GM’s FB move to have little impact in India
GM has said it will stop advertising on Facebook globally. The decision will have minimalistic repercussion in India, as the social media dynamics here are still evolving
General Motors’ recent move to stop advertising on Facebook has come as a surprise to many in the digital industry, globally. Interestingly, General Motors that reportedly spends close to $40 million on Facebook has said that advertising on this site has little impact on consumers. The development comes a few days before Facebook goes public with its much-awaited IPO.
P Balendran, Vice President, General Motors India told exchange4media, “We regularly review our overall media spend and make adjustments as needed. This happens as a regular course of business and it's not unusual for us to move our spending around various media outlets – especially with the growth of multiple social and digital media outlets.”
This could come as a significant setback to the social media giant that competes very closely with digital companies such as Google and Yahoo! in the display advertising business, and is a leader in many markets. The move has offered food for thought to many digital advertisers and digital and social media marketing agencies.
CEO of a leading digital marketing agency, on conditions of anonymity, said, “A reason of such a step is the poor metrics of online measurement. We are yet to evolve methods to understand digital and social media consumptions. Methodologies will evolve gradually, but in short-term there could be confusion about the effectiveness of such medium.”
On a similar line, marketing head of a leading Indian insurance company suggests that serious messages cannot be communicated on social networking websites and hence, it does not help in brand building exercise despite ‘likes’ and discussions about the brand. The careful positioning of General Motors on Facebook also reflects a similar sentiment. Despite presumptions about the timing of General Motors’ withdrawal of ads and its possible connections with the Friday IPO opening, the auto giant has clarified that it will continue to be present on Facebook, but without spending the staggering amount it used to.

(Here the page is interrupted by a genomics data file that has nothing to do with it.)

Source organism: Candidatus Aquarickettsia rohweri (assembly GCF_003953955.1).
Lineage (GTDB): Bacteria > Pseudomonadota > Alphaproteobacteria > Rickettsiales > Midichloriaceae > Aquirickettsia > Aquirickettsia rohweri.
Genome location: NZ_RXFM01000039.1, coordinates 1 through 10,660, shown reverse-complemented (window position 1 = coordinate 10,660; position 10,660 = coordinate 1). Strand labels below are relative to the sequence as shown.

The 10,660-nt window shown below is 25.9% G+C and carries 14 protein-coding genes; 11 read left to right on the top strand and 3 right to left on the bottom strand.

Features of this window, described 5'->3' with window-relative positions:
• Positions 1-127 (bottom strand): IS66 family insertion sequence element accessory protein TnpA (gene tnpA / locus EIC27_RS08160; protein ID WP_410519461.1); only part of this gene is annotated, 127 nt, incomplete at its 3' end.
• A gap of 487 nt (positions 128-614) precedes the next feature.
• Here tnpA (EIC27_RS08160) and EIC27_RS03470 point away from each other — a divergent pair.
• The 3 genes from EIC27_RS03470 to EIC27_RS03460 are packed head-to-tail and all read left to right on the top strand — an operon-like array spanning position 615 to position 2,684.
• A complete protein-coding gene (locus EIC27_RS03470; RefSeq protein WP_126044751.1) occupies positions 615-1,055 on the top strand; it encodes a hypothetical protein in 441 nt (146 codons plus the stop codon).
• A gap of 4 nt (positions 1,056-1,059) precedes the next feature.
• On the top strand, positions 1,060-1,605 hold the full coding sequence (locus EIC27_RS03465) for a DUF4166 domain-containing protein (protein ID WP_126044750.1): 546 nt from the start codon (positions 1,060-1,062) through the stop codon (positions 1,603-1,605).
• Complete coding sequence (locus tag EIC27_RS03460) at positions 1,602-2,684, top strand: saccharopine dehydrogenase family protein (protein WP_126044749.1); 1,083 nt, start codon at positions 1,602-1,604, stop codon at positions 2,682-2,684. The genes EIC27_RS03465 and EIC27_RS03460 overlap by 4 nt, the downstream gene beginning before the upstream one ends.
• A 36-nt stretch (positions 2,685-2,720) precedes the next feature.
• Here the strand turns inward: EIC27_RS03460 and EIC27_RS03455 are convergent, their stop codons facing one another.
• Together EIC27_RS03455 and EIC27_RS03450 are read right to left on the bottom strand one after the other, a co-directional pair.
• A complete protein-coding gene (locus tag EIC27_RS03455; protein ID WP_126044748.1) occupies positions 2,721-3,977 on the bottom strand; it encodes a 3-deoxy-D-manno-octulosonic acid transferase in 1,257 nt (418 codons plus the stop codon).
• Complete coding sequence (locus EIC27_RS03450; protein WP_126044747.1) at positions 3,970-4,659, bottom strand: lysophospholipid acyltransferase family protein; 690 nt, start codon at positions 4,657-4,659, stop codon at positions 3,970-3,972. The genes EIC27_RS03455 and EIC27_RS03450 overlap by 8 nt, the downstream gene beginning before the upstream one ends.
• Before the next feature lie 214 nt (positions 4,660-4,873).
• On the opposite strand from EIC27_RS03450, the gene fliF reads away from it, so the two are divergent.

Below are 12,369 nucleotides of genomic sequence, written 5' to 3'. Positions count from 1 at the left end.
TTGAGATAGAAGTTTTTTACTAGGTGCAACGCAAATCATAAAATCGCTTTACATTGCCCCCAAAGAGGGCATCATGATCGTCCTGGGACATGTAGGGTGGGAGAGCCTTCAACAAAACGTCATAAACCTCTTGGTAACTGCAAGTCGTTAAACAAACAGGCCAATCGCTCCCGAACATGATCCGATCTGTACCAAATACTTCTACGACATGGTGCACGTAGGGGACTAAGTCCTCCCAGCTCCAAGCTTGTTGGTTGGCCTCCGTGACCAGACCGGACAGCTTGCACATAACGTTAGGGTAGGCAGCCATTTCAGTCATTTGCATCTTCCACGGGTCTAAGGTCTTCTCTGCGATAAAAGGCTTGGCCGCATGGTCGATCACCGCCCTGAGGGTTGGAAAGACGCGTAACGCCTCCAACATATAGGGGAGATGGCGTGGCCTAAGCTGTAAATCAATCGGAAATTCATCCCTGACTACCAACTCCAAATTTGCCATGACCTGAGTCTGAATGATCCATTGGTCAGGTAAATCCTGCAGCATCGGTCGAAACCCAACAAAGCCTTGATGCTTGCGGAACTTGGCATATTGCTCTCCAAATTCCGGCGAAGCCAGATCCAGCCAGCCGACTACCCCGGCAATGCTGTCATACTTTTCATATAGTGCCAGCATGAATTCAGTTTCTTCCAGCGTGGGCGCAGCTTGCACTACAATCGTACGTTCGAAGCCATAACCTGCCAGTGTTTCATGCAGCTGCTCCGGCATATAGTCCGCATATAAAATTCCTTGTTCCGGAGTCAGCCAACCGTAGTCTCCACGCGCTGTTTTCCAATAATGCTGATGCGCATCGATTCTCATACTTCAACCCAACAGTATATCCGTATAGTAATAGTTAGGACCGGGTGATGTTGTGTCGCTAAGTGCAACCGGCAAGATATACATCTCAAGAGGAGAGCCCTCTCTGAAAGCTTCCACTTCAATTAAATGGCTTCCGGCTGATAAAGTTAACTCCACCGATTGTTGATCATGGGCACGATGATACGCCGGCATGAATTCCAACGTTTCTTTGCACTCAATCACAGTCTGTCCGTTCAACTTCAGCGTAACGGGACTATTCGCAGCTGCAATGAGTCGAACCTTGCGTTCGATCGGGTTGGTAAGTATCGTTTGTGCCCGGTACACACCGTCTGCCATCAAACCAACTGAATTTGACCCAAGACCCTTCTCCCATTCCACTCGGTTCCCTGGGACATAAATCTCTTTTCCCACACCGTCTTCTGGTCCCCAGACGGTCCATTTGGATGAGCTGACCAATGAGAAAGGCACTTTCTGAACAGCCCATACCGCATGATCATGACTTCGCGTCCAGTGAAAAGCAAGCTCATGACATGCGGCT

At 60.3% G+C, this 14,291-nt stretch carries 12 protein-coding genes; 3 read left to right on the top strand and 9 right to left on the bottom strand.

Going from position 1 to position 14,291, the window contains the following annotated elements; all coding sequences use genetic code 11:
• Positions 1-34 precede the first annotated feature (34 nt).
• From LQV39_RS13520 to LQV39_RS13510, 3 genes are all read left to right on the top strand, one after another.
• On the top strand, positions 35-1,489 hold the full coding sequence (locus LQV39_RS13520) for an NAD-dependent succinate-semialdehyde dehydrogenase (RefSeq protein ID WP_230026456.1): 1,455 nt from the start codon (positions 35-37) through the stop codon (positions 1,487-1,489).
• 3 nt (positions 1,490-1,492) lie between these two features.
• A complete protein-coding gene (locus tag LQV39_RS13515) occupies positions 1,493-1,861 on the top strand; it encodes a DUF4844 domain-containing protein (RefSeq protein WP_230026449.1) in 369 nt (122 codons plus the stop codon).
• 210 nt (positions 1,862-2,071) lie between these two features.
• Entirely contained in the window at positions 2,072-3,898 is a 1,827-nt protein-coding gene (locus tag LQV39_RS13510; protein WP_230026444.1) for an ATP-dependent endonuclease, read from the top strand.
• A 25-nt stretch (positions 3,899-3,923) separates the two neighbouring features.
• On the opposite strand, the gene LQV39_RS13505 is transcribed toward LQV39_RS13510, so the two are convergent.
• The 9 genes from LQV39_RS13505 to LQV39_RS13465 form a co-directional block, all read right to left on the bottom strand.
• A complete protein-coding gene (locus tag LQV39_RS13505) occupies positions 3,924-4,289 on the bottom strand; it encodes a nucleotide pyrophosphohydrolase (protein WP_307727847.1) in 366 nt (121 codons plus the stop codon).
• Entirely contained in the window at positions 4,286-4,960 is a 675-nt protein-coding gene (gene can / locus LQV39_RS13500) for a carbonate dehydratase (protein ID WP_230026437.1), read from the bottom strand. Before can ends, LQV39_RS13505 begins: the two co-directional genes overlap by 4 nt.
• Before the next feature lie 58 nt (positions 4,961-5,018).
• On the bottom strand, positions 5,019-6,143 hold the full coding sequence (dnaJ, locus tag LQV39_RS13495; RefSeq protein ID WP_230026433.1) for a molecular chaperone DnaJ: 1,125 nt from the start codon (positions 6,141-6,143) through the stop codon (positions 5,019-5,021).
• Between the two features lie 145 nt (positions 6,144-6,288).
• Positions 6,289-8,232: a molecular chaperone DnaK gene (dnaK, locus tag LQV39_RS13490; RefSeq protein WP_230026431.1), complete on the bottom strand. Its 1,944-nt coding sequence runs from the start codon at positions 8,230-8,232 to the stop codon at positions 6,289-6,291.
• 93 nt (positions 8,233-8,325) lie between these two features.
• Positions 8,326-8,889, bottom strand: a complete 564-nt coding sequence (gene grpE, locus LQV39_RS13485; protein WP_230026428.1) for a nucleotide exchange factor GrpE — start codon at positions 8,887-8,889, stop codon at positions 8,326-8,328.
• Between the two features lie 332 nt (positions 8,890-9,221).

“In terms of Facebook specifically, we are reassessing our advertising, but we remain committed to an aggressive content strategy through all of our products and brands, as it continues to be a very effective tool for engaging with our customers,” adds Balendran. The company said it will still have Facebook pages, which cost nothing to create and for which it pays no fees, to market its vehicles and added that it is not unusual for it to move spending around various media outlets.
The India impact
India is the third largest market for Facebook in terms of number of users, but comparatively a small market in terms of revenue from advertising. Display advertising business for Facebook is growing at a promising rate in India. However, as automobile sector continues to remain the largest advertiser on digital and social media platforms in India since 2009, this development has created buzz in the Indian market too.
GM is the third largest advertiser in the USA and one of the largest advertisers in the world. A relatively new entrant in the Indian market, the company has a very aggressive digital plan in India which, it believes, has over 120 million internet users. However, the brand is relatively inactive on Facebook and there seems insignificant impact of the US decision on India.
Other automobile companies that spend heavily on digital and social media advertising and contribute heavily to the medium’s revenue in India are Volkswagen Passenger Cars, Mahindra & Mahindra, Maruti Suzuki and Ford India.
For the record, GM ranks only behind Procter & Gamble and AT&T in advertising spending. GM reportedly spent close to $1.1 billion on US ads last year. It spent about $271 million on online display and search ads excluding Facebook advertising. The company spends about $40 million on its Facebook presence, but only about $10 million of that is paid to Facebook for advertising, according to the Wall Street Journal.
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